3. Next, Mr. Windett asked Mrs. Franco why plaintiff was not being given privileges granted other employees regarding sick leave. Mrs. Franco said nothing, but plaintiff stated that the reason for this was she had witnessed two employees in a compromising situation a year ago and had been reprimanded undeservingly. Mrs. Franco asked why plaintiff did not go and tell this to Mrs. Milner. Plaintiff answered that she had tried to tell Mrs. Milner and Mrs. Newman who refused to listen.
4. Next plaintiff asked, without naming anyone, whether the employees were to continue to face pillows and blankets in the treatment room. Mrs. Franco did not want to discuss the matter. At this time the meeting was adjourned.
5. Plaintiff did not mention Stroback's or Gettis' names during the meeting, but they were the ones about whom she was speaking.
6. Plaintiff used no profanity during the meeting.
7. On one Saturday morning before the personnel meeting plaintiff, after reporting for work, sought to get the keys from Mrs. Stroback, the night nurse. Plaintiff was kept waiting for 30 minutes. She called Mrs. Franco and said that she had been on duty for 30 minutes waiting for Mrs. Stroback to give her the keys, but that Mrs. Stroback was in the nursing office playing with Mr. Gettis. This comment was brought up and reiterated by Mrs. Franco as a topic at the April 22 personnel meeting.
8. On July 29, 1976 plaintiff took a polygraph test concerning the hospital incident.
9. Plaintiff used no obscene or insulting language during the April 22, 1976 meeting.
10. Once, on March 9, 1976 plaintiff observed Stroback and Gettis having oral sexual relations in the doctor's office adjoining the nurse's station.
11. Plaintiff felt that, after she had brought to Mrs. Franco's attention a situation she felt was harmful to a patient and Mrs. Franco took no action, she did not know who else would listen to her.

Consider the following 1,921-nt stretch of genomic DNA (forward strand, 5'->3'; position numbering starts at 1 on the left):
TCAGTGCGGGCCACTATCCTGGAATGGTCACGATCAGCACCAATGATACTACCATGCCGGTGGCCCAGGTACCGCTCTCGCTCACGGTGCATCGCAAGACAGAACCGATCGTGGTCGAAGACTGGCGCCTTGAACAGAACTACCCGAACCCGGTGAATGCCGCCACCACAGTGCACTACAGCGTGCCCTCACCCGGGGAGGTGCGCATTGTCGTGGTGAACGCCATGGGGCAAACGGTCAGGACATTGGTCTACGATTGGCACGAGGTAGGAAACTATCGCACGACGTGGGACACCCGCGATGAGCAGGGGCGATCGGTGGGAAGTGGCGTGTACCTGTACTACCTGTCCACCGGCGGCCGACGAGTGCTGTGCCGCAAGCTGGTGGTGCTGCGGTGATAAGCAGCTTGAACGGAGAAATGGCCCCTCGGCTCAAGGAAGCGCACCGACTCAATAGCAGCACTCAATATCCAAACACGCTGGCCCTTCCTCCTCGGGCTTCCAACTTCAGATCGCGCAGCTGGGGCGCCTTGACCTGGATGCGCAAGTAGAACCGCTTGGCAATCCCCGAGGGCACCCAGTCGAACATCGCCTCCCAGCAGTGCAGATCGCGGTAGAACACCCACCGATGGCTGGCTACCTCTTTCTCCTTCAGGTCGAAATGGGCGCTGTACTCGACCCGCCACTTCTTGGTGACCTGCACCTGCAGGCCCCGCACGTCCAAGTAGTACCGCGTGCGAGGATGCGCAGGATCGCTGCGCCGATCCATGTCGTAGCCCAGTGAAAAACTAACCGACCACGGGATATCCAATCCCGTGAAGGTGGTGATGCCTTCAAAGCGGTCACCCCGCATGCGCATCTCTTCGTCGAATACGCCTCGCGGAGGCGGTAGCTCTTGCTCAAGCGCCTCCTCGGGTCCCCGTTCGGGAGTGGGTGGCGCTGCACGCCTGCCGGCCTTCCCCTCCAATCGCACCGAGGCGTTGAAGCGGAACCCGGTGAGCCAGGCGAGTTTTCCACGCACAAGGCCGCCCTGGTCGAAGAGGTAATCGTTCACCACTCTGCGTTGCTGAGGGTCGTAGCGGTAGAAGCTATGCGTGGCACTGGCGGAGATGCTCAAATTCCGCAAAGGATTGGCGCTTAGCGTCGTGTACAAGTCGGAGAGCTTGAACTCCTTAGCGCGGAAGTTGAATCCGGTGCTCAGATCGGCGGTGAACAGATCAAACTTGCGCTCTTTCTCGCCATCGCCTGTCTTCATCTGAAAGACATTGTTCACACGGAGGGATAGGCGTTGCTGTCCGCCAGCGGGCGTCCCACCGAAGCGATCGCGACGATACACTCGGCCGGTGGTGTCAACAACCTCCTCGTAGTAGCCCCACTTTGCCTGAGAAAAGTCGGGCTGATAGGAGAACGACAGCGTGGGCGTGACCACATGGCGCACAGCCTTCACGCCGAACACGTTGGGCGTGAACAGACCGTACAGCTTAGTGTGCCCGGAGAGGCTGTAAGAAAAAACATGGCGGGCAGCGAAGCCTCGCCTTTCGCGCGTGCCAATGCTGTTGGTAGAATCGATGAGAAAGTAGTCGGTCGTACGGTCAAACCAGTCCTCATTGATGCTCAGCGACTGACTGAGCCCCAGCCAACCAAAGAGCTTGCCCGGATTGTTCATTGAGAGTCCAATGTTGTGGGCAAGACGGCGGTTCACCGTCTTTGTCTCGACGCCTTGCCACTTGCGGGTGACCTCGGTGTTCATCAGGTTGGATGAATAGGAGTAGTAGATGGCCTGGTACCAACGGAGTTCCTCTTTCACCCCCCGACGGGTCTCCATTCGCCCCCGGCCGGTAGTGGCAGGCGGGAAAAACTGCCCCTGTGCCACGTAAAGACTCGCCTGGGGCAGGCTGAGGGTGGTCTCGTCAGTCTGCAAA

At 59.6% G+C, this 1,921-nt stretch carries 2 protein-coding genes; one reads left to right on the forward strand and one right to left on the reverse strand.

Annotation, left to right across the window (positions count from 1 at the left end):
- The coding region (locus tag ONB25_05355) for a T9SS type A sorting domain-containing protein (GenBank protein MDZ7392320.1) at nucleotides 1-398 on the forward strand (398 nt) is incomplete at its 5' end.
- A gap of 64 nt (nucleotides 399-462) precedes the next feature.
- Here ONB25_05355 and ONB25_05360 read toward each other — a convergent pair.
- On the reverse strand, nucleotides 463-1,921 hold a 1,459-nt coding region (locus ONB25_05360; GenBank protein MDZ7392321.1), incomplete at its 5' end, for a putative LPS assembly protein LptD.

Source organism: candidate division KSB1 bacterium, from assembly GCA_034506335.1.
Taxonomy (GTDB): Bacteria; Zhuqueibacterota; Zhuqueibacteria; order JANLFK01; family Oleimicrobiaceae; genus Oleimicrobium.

12. Plaintiff did not immediately report what she observed between Stroback and Gettis because they would be able to deny it. It would then appear that plaintiff was trying to start trouble. Plaintiff prefers to stay out of trouble.
13. Plaintiff observed the sexual relationship between Stroback and Gettis one time, in the doctor's office adjoining the nurse's station.
Sam Gettis testified that he is a nursing assistant on Ward 50, South 1, working the midnight to eight duty tour. Mrs. Helen Stroback is the charge nurse during this *1091 tour. He and she are very good friends. They have never been involved romantically or had an intimate relationship.
Helen Stroback testified that she is a registered nurse on Ward 50, South 1. She has worked as a nurse for two years. She and Mr. Gettis are very close friends. She has never had an intimate or sexual relationship with Gettis.
Mrs. Ann Newman testified to the following facts:
1. She is a psychiatric nursing supervisor at the hospital. She investigated the allegations made at the April 22, 1976 meeting. In her investigation she spoke with Mrs. Zenobia Merry, a ward nurse, on April 28, 1976.
2. Mrs. Newman asked Mrs. Merry to put into writing her recollection of the April 22 meeting. Mrs. Merry was hesitant and wanted to speak with her husband and the people who had been present at the meeting.
3. Mrs. Merry asked if there was another way to handle the matter. She said that, if Mrs. Jammer were transferred, she would probably continue to talk about the same things to anybody that would listen. Mrs. Merry stated that Mrs. Jammer had really put her foot into it this time.
4. On April 29 Mrs. Merry indicated she would give no written report.
Edward Bright testified that he is a St. Louis County Police Officer and is on retainer with Central Consultant as a polygraphist. He is a member of the American Polygraph Association and has given over 3,000 polygraph examinations. On July 29, 1976, he administered a polygraph examination to plaintiff. He filed a written report of the examination. During the examination she denied the allegations against her. Officer Bright concluded that plaintiff told the truth during the examination.